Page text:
[CORRECTION: In the post below, originally published on August 30, Minnesota Litigator suggested that the motion to strike affirmative defenses based on Iqbal/Twombly pleading standards in Nerger (still scheduled to be argued on 10/29, 10 a.m., before U.S. District Court Judge Donovan Frank (D. Minn.)) “may be the first case in the district” to address the issue.
But see Ahle v. Veracity Research Co., 09-0042 ADM/RLE, 2010 WL 3463513 at *25 (D. Minn. Aug. 25, 2010) (“The arguments in favor of extending Twombly and Iqbal to affirmative defenses are compelling” (dicta)); see Merchant & Gould, P.C. v. Premiere Global Services, Civ. File No. 09-3144 (JRT/JSM) (Mag. Judge Mayeron 12/30/09 Order, contra). And U.S. Mag. Judge Arthur J. Boylan (D. Minn.) has gotten there first in Wells Fargo & Co. v. United States, CIVIL 09-2764 PJS/AJB, 2010 WL 2814317 (D. Minn. July 15, 2010). On the other hand, Judge Boylan noted that the issue had not even been briefed when he ruled on the motion.
Wells Fargo argued at the hearing that this Court’s standard of review [for pleaded affirmative defenses] should incorporate the pleading standard enunciated in Twombly and Iqbal. This Court declines to impose a burden on the United States where such a burden does not exist by virtue of a Federal Rule of Civil Procedure or relevant authority-especially in the absence of briefing by the parties. [emphasis added.] Twombly and Iqbal concern the pleading standard within complaints and within the context of motions under Fed.R.Civ.P. 12(b)(6). Therefore, Twombly and Iqbal do not influence this Court’s analysis of Wells Fargo’s Motion to Strike the United States’ “Second Additional Defense” pursuant to Fed.R.Civ.P. 12(f).”)
Objections to Judge Boylan’s Order & Opinion are pending before U.S. District Court Judge Patrick J. Schiltz (D. Minn.). So it remains to be seen as to which Article III Judge in the District of Minnesota will weigh in first on this issue and which side of the dispute will win out.
[UPDATE: Argument on the motion to strike in the case referenced below, Nerger v. Midwest Theaters, Civ. File No. 10-cv-2533, is set for October 29 before U.S. District Court Judge Donovan W. Frank (D. Minn.). This may be the first case in the district and perhaps in the circuit on the issue of whether heightened pleading requirements imposed by the Iqbal/Twombly cases apply to affirmative defenses. (Here is a late-July Eastern District of Virginia ruling on such a motion, surveying other decisions by U.S. district courts.)]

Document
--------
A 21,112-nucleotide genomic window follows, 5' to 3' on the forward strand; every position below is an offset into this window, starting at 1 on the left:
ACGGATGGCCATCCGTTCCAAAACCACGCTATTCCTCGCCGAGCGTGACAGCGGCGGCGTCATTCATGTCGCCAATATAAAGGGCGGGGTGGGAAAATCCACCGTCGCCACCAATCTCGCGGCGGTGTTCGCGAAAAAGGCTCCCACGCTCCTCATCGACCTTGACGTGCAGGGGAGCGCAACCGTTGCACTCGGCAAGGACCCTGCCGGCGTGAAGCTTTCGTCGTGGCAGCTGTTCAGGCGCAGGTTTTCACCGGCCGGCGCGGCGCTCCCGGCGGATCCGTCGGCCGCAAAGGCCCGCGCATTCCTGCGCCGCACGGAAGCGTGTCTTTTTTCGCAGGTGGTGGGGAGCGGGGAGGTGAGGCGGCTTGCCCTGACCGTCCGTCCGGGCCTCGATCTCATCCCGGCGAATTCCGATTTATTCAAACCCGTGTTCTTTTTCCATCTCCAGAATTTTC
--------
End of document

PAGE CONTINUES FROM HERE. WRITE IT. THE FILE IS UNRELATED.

All U.S./federal litigators have been on notice since May, 2009 that the prerequisites for complaints in federal civil litigation have been substantially increased. Bare-bones allegations won’t survive a motion to dismiss.
Great news for defendants! The federal system is forcing plaintiffs to play their cards at the outset; no more vague allegations of having been wronged, followed by “prayers for relief.” But symmetry, balance, and reciprocity are basic principles underlying our notion of justice. Will defendants have to step up their game, as well?
The common list of “affirmative defenses” in defendants’ answers to complaints is the defendants’ “flipside” of much-criticized plaintiffs’ strategies like “shotgun pleadings” (long and rambling factual allegations unconnected to stated legal causes of action). Stripping a case of factually unsupported affirmative defenses can be a time-consuming and costly process. Now, in the world of Iqbal/Twombly, it would seem that defendants may no longer rely on “threadbare recitals” and “conclusory statements,” to use the U.S. Supreme Court’s words from Iqbal.
In Nerger v. Midwest Theatres Corp. (U.S. District Court, D. Minn. (Frank, J.)), the creditor plaintiff has moved to strike affirmative defenses for the failure to plead facts from which the conclusory affirmative defenses could be inferred. While the substantially increased burden of the latest gloss on federal pleadings rules are subject to criticism, it is hard to take issue with the view that, if the rules are “enhanced,” it should be a two-way street.